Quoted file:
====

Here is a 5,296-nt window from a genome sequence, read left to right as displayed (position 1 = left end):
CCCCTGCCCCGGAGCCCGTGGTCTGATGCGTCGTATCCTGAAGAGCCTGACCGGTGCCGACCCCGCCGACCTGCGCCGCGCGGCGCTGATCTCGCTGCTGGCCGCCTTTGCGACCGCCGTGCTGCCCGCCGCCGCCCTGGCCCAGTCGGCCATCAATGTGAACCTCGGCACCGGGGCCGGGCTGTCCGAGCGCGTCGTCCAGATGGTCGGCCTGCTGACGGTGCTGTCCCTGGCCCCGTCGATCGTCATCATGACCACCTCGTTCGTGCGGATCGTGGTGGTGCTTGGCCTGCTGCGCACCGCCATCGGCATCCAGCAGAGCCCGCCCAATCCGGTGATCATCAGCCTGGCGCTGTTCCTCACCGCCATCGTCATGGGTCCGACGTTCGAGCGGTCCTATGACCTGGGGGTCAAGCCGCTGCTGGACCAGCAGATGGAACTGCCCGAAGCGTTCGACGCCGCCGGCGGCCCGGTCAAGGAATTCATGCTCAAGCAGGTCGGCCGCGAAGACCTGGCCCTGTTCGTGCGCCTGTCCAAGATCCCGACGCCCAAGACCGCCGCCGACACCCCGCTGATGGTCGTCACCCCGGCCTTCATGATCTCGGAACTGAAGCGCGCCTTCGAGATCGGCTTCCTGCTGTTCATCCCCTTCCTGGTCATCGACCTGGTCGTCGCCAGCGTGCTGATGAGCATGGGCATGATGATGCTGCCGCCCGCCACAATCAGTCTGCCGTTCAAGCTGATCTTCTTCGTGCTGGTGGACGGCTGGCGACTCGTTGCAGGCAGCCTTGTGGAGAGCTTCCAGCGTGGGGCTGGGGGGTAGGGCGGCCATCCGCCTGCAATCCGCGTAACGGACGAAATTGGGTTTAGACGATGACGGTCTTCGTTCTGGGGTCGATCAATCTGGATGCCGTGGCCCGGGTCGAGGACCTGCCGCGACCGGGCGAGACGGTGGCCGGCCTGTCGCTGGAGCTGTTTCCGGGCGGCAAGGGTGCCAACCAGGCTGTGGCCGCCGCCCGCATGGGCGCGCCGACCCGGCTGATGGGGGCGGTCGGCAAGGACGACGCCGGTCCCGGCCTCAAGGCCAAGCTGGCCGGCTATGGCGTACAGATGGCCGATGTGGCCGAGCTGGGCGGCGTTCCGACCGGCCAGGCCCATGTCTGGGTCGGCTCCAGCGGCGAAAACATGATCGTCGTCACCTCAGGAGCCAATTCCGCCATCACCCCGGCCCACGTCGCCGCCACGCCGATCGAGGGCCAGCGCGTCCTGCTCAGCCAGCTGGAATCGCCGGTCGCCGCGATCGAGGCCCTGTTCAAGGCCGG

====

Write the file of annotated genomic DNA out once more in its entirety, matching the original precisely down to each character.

Here is a 5,296-nt window from a genome sequence, read left to right as displayed (position 1 = left end):
CCCCTGCCCCGGAGCCCGTGGTCTGATGCGTCGTATCCTGAAGAGCCTGACCGGTGCCGACCCCGCCGACCTGCGCCGCGCGGCGCTGATCTCGCTGCTGGCCGCCTTTGCGACCGCCGTGCTGCCCGCCGCCGCCCTGGCCCAGTCGGCCATCAATGTGAACCTCGGCACCGGGGCCGGGCTGTCCGAGCGCGTCGTCCAGATGGTCGGCCTGCTGACGGTGCTGTCCCTGGCCCCGTCGATCGTCATCATGACCACCTCGTTCGTGCGGATCGTGGTGGTGCTTGGCCTGCTGCGCACCGCCATCGGCATCCAGCAGAGCCCGCCCAATCCGGTGATCATCAGCCTGGCGCTGTTCCTCACCGCCATCGTCATGGGTCCGACGTTCGAGCGGTCCTATGACCTGGGGGTCAAGCCGCTGCTGGACCAGCAGATGGAACTGCCCGAAGCGTTCGACGCCGCCGGCGGCCCGGTCAAGGAATTCATGCTCAAGCAGGTCGGCCGCGAAGACCTGGCCCTGTTCGTGCGCCTGTCCAAGATCCCGACGCCCAAGACCGCCGCCGACACCCCGCTGATGGTCGTCACCCCGGCCTTCATGATCTCGGAACTGAAGCGCGCCTTCGAGATCGGCTTCCTGCTGTTCATCCCCTTCCTGGTCATCGACCTGGTCGTCGCCAGCGTGCTGATGAGCATGGGCATGATGATGCTGCCGCCCGCCACAATCAGTCTGCCGTTCAAGCTGATCTTCTTCGTGCTGGTGGACGGCTGGCGACTCGTTGCAGGCAGCCTTGTGGAGAGCTTCCAGCGTGGGGCTGGGGGGTAGGGCGGCCATCCGCCTGCAATCCGCGTAACGGACGAAATTGGGTTTAGACGATGACGGTCTTCGTTCTGGGGTCGATCAATCTGGATGCCGTGGCCCGGGTCGAGGACCTGCCGCGACCGGGCGAGACGGTGGCCGGCCTGTCGCTGGAGCTGTTTCCGGGCGGCAAGGGTGCCAACCAGGCTGTGGCCGCCGCCCGCATGGGCGCGCCGACCCGGCTGATGGGGGCGGTCGGCAAGGACGACGCCGGTCCCGGCCTCAAGGCCAAGCTGGCCGGCTATGGCGTACAGATGGCCGATGTGGCCGAGCTGGGCGGCGTTCCGACCGGCCAGGCCCATGTCTGGGTCGGCTCCAGCGGCGAAAACATGATCGTCGTCACCTCAGGAGCCAATTCCGCCATCACCCCGGCCCACGTCGCCGCCACGCCGATCGAGGGCCAGCGCGTCCTGCTCAGCCAGCTGGAATCGCCGGTCGCCGCGATCGAGGCCCTGTTCAAGGCCGG